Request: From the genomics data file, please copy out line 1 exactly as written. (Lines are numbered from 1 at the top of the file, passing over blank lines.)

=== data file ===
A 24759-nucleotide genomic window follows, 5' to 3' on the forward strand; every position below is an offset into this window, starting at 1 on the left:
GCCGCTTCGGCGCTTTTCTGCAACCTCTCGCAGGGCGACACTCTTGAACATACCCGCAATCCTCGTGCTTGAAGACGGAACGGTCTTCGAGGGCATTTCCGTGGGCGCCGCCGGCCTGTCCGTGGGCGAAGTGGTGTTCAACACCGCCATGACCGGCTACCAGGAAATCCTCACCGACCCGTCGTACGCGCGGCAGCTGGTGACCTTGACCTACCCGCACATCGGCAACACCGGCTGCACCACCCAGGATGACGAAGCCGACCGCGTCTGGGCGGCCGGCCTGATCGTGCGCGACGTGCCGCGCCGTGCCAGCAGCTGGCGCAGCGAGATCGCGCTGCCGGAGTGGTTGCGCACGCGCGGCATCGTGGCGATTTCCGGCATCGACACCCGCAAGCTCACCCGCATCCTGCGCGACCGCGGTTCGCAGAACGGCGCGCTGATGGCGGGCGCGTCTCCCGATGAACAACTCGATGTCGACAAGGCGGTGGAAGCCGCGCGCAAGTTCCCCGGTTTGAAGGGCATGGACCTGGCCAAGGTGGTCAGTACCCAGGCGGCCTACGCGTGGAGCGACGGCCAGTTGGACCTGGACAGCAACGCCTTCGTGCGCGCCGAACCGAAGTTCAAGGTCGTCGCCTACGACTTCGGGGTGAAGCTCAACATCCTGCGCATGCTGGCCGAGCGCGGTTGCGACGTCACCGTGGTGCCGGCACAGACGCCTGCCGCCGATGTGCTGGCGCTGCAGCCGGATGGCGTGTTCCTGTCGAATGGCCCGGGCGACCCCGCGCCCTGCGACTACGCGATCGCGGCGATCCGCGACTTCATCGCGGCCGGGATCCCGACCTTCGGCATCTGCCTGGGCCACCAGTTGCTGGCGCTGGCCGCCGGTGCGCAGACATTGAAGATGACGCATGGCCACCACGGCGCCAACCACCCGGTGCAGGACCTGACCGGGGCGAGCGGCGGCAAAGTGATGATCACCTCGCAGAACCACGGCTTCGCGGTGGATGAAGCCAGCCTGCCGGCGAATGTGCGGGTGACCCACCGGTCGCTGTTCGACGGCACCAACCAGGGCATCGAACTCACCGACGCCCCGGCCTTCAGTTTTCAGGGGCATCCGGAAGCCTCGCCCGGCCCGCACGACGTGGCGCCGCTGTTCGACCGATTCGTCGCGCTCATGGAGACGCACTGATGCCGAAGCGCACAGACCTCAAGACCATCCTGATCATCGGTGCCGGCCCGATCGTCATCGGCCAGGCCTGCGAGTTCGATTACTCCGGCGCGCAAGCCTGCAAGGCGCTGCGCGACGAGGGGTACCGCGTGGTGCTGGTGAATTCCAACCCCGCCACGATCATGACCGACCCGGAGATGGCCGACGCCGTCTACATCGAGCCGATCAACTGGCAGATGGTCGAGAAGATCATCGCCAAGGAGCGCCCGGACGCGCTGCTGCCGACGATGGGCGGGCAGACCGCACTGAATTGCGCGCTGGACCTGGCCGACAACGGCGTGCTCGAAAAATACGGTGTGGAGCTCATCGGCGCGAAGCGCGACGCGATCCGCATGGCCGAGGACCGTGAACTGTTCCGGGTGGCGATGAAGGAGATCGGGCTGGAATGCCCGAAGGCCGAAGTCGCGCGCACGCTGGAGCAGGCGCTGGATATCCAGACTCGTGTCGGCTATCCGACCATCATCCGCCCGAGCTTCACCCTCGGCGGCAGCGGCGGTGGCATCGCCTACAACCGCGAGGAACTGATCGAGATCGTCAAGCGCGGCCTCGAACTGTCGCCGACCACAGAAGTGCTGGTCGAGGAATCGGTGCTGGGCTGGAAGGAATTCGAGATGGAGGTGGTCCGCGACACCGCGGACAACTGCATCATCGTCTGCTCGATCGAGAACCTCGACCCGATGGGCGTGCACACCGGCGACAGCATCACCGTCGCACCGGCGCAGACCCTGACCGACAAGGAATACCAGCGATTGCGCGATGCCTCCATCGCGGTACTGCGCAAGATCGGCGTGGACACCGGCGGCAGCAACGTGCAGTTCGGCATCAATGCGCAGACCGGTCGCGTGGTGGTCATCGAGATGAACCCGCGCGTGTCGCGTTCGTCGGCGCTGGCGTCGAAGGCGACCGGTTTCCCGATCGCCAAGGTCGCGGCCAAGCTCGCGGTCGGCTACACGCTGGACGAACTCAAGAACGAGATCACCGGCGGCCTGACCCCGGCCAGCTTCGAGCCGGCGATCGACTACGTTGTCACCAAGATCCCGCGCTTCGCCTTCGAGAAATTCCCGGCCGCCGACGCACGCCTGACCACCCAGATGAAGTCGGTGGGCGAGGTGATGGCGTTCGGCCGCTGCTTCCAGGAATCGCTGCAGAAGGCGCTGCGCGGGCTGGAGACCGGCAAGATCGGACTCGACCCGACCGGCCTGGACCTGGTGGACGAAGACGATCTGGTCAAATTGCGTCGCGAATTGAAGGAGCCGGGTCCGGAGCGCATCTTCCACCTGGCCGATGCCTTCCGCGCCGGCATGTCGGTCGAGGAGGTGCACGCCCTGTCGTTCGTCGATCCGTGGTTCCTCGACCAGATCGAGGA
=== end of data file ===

A 24759-nucleotide genomic window follows, 5' to 3' on the forward strand; every position below is an offset into this window, starting at 1 on the left: